What do cephalopod beaks tell us about their ecology?

Marjorie Roscian, Anthony Herrel, Paul Zaharias, Raphaël Cornette, Vincent Fernandez, Isabelle Kruta, Yves Cherel, Isabelle Rouget

This is a plain language summary of a Functional Ecology research article which is published here.

In many taxa, such as birds or turtles, a link between jaw shape and diet has been shown to exist. In cephalopods (squids, octopuses etc.) the jaws, called beaks for their apparent resemblance to parrot beaks, are located in the middle of the brachial crown. They are composed of two chitinous parts in the middle of which is positioned the radula, a rasp-like structure common to all molluscs. Cephalopods are active carnivorous predators and mostly nocturnal, making it difficult to observe their food preferences. Stomach content analyses are also complex because the ingestion of hard prey parts is rare and their digestion is rapid. Consequently beaks may be a good alternative to better understand the diet of cephalopods. However, although beaks have been used since the 1960’s for identification, age and size estimations, or even to position these animals in their food web, no one has tested whether their shape is linked with their ecology.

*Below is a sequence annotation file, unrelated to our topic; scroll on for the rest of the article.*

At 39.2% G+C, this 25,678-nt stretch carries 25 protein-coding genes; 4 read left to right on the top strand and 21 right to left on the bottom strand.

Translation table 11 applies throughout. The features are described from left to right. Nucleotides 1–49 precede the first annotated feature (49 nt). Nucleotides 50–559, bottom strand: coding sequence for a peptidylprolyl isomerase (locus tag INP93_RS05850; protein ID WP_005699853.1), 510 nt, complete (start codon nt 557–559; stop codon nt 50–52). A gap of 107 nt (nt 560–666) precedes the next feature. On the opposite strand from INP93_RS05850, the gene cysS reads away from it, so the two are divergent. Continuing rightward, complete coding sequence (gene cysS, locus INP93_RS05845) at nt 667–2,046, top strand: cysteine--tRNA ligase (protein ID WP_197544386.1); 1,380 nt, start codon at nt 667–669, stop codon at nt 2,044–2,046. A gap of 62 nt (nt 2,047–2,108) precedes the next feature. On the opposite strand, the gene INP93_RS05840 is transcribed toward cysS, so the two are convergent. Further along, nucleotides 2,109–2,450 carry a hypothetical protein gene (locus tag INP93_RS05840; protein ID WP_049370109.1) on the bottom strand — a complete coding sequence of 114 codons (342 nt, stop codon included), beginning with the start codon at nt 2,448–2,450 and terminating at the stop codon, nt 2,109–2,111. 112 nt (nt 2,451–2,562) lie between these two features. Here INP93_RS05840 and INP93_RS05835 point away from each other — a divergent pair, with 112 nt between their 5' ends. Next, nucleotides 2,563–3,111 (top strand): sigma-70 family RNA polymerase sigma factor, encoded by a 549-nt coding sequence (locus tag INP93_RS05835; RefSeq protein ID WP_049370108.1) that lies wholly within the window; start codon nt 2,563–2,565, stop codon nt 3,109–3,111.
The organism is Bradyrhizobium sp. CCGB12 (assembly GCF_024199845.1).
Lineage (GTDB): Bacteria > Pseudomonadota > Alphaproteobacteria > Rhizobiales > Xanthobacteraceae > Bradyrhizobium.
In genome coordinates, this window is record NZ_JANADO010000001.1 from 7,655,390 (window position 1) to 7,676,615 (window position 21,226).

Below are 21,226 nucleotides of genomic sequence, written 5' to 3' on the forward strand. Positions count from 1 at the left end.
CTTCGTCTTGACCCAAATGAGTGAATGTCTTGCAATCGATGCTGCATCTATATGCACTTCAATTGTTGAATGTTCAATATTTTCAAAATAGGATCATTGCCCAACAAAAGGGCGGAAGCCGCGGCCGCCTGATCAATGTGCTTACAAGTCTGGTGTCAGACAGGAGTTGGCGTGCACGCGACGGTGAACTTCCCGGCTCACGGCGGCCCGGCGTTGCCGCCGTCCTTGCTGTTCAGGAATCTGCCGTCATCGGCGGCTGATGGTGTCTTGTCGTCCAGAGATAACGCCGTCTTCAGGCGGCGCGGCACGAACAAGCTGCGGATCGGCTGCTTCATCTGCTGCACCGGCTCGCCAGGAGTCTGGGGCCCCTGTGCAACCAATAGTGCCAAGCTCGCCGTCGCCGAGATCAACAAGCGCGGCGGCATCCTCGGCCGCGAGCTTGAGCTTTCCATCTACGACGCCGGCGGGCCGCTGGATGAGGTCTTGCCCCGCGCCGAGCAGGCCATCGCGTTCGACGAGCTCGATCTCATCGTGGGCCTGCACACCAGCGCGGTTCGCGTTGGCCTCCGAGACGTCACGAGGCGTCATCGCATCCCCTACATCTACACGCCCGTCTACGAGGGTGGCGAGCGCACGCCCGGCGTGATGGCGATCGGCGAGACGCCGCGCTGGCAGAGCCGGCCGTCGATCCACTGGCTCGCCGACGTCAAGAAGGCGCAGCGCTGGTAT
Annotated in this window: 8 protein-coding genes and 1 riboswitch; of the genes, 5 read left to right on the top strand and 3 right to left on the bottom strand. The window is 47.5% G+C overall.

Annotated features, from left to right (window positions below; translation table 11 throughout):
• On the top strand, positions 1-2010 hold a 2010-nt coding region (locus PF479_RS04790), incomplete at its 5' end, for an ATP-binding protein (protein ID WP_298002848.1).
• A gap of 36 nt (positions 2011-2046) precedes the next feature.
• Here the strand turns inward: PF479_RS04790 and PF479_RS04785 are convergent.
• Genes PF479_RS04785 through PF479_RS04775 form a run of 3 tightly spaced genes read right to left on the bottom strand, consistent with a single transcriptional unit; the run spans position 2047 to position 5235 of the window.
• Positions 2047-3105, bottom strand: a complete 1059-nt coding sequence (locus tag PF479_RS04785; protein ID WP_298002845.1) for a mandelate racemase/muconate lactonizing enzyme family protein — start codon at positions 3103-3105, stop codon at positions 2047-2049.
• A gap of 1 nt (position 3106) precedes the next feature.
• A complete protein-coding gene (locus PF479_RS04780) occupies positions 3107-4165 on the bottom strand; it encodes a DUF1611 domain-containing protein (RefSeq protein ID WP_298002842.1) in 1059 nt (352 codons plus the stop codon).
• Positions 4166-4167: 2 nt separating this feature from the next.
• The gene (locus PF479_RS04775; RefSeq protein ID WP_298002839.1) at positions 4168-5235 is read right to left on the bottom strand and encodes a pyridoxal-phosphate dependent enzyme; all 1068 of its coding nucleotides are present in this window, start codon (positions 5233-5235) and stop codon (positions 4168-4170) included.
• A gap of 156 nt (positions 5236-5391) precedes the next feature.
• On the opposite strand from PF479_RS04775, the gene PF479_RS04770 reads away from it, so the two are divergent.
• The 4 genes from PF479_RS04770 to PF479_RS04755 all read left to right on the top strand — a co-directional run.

In this paper, we created 3D models of nearly 210 beaks of nearly all known cephalopod families. These models were used to quantify their shape in 3D and to test whether differences exist between species with different ecologies. Our results revealed that not only do closely related species resemble each other, but that animals with different ecologies do indeed have different beak shapes. For example, benthic species like octopuses have rather short, rounded and strong beaks whereas others like some small pelagic squids have more pointed and sharper beaks, ideal for piercing the flesh of fish. These results provide novel avenues to study the relationship between beak shape and function, as well as the possibility of predicting the diet of poorly known extant and extinct species.


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